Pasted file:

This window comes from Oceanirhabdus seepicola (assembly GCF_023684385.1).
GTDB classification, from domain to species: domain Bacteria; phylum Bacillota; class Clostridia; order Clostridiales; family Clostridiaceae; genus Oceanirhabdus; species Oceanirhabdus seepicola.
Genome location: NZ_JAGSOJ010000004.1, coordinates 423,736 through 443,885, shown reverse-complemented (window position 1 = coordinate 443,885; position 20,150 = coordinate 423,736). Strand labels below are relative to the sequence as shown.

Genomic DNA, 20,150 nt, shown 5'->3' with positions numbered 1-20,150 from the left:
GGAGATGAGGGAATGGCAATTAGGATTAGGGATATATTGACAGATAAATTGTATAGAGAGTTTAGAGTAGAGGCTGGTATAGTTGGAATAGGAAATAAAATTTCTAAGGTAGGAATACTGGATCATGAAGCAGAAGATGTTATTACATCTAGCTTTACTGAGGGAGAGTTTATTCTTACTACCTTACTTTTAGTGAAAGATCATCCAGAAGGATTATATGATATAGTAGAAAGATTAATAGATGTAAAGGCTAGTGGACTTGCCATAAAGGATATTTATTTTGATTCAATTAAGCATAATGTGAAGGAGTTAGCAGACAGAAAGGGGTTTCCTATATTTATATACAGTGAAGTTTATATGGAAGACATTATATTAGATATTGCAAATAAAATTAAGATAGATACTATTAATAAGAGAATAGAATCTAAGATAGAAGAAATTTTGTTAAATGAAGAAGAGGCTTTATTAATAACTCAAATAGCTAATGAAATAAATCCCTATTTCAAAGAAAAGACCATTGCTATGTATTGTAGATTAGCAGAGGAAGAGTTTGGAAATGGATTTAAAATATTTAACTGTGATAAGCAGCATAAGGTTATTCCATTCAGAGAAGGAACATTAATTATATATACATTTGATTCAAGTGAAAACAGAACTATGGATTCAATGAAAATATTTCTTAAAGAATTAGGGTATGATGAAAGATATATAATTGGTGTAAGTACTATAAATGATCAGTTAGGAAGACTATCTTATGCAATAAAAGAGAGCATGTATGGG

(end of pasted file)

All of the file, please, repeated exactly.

This window comes from Oceanirhabdus seepicola (assembly GCF_023684385.1).
GTDB classification, from domain to species: domain Bacteria; phylum Bacillota; class Clostridia; order Clostridiales; family Clostridiaceae; genus Oceanirhabdus; species Oceanirhabdus seepicola.
Genome location: NZ_JAGSOJ010000004.1, coordinates 423,736 through 443,885, shown reverse-complemented (window position 1 = coordinate 443,885; position 20,150 = coordinate 423,736). Strand labels below are relative to the sequence as shown.

Genomic DNA, 20,150 nt, shown 5'->3' with positions numbered 1-20,150 from the left:
GGAGATGAGGGAATGGCAATTAGGATTAGGGATATATTGACAGATAAATTGTATAGAGAGTTTAGAGTAGAGGCTGGTATAGTTGGAATAGGAAATAAAATTTCTAAGGTAGGAATACTGGATCATGAAGCAGAAGATGTTATTACATCTAGCTTTACTGAGGGAGAGTTTATTCTTACTACCTTACTTTTAGTGAAAGATCATCCAGAAGGATTATATGATATAGTAGAAAGATTAATAGATGTAAAGGCTAGTGGACTTGCCATAAAGGATATTTATTTTGATTCAATTAAGCATAATGTGAAGGAGTTAGCAGACAGAAAGGGGTTTCCTATATTTATATACAGTGAAGTTTATATGGAAGACATTATATTAGATATTGCAAATAAAATTAAGATAGATACTATTAATAAGAGAATAGAATCTAAGATAGAAGAAATTTTGTTAAATGAAGAAGAGGCTTTATTAATAACTCAAATAGCTAATGAAATAAATCCCTATTTCAAAGAAAAGACCATTGCTATGTATTGTAGATTAGCAGAGGAAGAGTTTGGAAATGGATTTAAAATATTTAACTGTGATAAGCAGCATAAGGTTATTCCATTCAGAGAAGGAACATTAATTATATATACATTTGATTCAAGTGAAAACAGAACTATGGATTCAATGAAAATATTTCTTAAAGAATTAGGGTATGATGAAAGATATATAATTGGTGTAAGTACTATAAATGATCAGTTAGGAAGACTATCTTATGCAATAAAAGAGAGCATGTATGGG